Home Business News Coronavirus survivors warned they ‘could get sepsis within a year’

Coronavirus survivors warned they ‘could get sepsis within a year’

by LLB Reporter
28th Jul 20 1:37 pm

Survivors of coronavirus could “get sepsis within a year” and a new report suggests that as many as 20,000 people could be diagnosed within 12 months.

According to the UK Sepsis Trust (UKST), one in five people who needed hospital treatment are at risk from the time they were discharged.

The UKST estimates around 100,000 people will be discharged, meaning 20,000 are at risk.

Sepsis occurs when the body’s immune system overreacts to an infection, which can lead to organ failure and can be fatally life threatening.

Dr Ron Daniels, founder of the UK Sepsis Trust warned that people who have had coronavirus and have since been discharged from hospital, must be aware of the symptoms.

The six signs are: S for slurred speech or confusion, E for extreme pain in muscles or joints, P for passing no urine in a day, S for severe breathlessness, I for “it feels like I’m going to die” and S for skin that is mottled or discoloured, which spells the word sepsis.

Dr Daniels said, “These shocking data serve to remind us of the enormity of the threat of infectious disease to mankind.

“We urgently need all health professionals, as well as the general public, to be aware of the signs of sepsis and subsequently avoid adding to the magnitude of this issue.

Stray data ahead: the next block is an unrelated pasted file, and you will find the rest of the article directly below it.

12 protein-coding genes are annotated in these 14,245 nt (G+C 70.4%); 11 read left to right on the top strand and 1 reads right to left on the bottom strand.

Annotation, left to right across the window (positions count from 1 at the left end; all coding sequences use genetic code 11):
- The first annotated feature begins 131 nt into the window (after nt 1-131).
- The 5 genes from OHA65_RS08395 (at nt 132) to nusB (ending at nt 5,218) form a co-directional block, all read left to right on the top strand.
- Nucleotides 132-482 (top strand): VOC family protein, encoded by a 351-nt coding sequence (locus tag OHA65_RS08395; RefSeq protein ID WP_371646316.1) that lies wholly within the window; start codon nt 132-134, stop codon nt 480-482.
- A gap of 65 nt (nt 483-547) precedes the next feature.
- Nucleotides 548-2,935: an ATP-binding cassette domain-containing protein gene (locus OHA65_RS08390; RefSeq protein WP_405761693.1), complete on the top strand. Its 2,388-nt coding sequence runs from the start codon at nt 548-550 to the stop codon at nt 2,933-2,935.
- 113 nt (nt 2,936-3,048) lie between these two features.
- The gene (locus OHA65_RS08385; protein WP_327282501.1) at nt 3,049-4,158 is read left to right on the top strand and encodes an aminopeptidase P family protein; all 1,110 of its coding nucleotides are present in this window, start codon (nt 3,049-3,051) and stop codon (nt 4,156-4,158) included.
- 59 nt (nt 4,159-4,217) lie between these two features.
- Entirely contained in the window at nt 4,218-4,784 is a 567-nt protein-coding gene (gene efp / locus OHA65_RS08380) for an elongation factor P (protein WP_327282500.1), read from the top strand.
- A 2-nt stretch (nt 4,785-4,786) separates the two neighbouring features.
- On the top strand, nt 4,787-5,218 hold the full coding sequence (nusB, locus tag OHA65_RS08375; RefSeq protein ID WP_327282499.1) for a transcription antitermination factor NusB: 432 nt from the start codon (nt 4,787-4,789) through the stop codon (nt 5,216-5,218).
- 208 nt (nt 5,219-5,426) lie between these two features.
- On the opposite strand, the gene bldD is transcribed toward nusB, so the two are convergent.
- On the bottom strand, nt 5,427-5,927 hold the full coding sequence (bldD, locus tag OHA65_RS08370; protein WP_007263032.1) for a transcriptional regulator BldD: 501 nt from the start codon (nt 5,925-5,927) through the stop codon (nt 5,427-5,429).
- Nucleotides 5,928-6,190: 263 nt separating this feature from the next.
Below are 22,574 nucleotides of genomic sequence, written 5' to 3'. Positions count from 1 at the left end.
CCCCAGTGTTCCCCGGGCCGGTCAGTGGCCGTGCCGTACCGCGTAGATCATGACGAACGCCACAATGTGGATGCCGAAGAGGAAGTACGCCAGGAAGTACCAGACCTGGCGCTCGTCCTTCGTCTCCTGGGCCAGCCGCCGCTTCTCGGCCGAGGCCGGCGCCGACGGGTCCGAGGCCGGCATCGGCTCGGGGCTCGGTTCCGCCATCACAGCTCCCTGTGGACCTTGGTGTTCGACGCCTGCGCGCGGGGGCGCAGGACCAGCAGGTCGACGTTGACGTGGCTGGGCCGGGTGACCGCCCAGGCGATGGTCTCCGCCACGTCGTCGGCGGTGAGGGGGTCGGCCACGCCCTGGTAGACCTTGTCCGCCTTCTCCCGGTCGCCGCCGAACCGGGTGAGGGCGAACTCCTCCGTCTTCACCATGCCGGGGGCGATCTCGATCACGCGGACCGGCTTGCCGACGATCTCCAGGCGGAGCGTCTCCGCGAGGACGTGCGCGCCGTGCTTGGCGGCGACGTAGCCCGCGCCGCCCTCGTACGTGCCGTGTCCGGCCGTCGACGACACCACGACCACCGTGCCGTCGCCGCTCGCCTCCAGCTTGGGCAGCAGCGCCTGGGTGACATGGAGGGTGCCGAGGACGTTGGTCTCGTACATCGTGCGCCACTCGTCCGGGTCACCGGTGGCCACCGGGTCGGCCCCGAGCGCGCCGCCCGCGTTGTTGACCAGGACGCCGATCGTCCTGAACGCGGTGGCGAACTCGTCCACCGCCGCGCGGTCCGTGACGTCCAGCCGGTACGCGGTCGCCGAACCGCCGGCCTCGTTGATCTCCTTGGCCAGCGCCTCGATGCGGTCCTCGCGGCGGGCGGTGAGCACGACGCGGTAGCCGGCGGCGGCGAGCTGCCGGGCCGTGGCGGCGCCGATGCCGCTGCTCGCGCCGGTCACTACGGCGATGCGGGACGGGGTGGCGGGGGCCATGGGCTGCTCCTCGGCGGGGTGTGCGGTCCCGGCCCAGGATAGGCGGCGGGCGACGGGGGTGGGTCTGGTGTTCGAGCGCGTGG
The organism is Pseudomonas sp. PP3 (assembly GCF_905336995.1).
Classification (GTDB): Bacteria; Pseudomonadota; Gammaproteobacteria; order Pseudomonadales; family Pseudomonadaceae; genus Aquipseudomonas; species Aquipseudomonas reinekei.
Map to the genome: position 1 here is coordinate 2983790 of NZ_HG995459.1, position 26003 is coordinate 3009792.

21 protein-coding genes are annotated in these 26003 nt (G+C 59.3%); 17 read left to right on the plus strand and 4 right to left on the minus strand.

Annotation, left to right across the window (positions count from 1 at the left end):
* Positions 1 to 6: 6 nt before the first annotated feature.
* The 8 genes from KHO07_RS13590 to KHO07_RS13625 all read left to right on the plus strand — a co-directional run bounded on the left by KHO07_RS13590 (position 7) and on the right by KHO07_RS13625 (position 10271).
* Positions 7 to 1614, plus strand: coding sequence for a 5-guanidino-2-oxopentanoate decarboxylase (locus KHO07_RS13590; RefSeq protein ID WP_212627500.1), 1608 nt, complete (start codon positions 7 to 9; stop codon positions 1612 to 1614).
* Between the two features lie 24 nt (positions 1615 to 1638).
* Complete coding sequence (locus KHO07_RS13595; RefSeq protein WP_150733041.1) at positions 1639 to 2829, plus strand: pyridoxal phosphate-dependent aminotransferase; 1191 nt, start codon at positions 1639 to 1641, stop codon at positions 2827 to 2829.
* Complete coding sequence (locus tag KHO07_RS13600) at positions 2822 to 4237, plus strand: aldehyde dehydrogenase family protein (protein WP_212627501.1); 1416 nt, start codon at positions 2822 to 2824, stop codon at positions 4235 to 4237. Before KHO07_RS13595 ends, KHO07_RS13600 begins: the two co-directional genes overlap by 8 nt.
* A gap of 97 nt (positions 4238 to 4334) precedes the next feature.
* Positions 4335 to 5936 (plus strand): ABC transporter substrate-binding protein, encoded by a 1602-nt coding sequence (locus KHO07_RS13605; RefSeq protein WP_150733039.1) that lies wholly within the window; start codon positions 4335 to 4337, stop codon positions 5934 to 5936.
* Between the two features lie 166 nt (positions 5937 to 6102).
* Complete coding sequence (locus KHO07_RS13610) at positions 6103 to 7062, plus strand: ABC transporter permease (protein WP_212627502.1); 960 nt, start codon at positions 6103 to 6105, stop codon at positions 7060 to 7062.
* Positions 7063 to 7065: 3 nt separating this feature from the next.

“Failing to do so will apply even greater pressure on the NHS as they face traditional winter pressures and potentially a second wave of Covid-19.

“The UK Sepsis Trust is therefore asking the Government to invest in the ‘Blurred Lines’ awareness campaign, £1m investment could save hundreds of lives and £200m in treatment and benefits further down the line.”

Nick Hex, associate director for the NHS and public sector at the York Health Economics Consortium added, “There is a substantial economic cost associated with sepsis, both in terms of direct costs to the health system and costs to the wider economy.

“Raising awareness of sepsis can lead to avoidance of some of these costs through earlier identification and treatment.”

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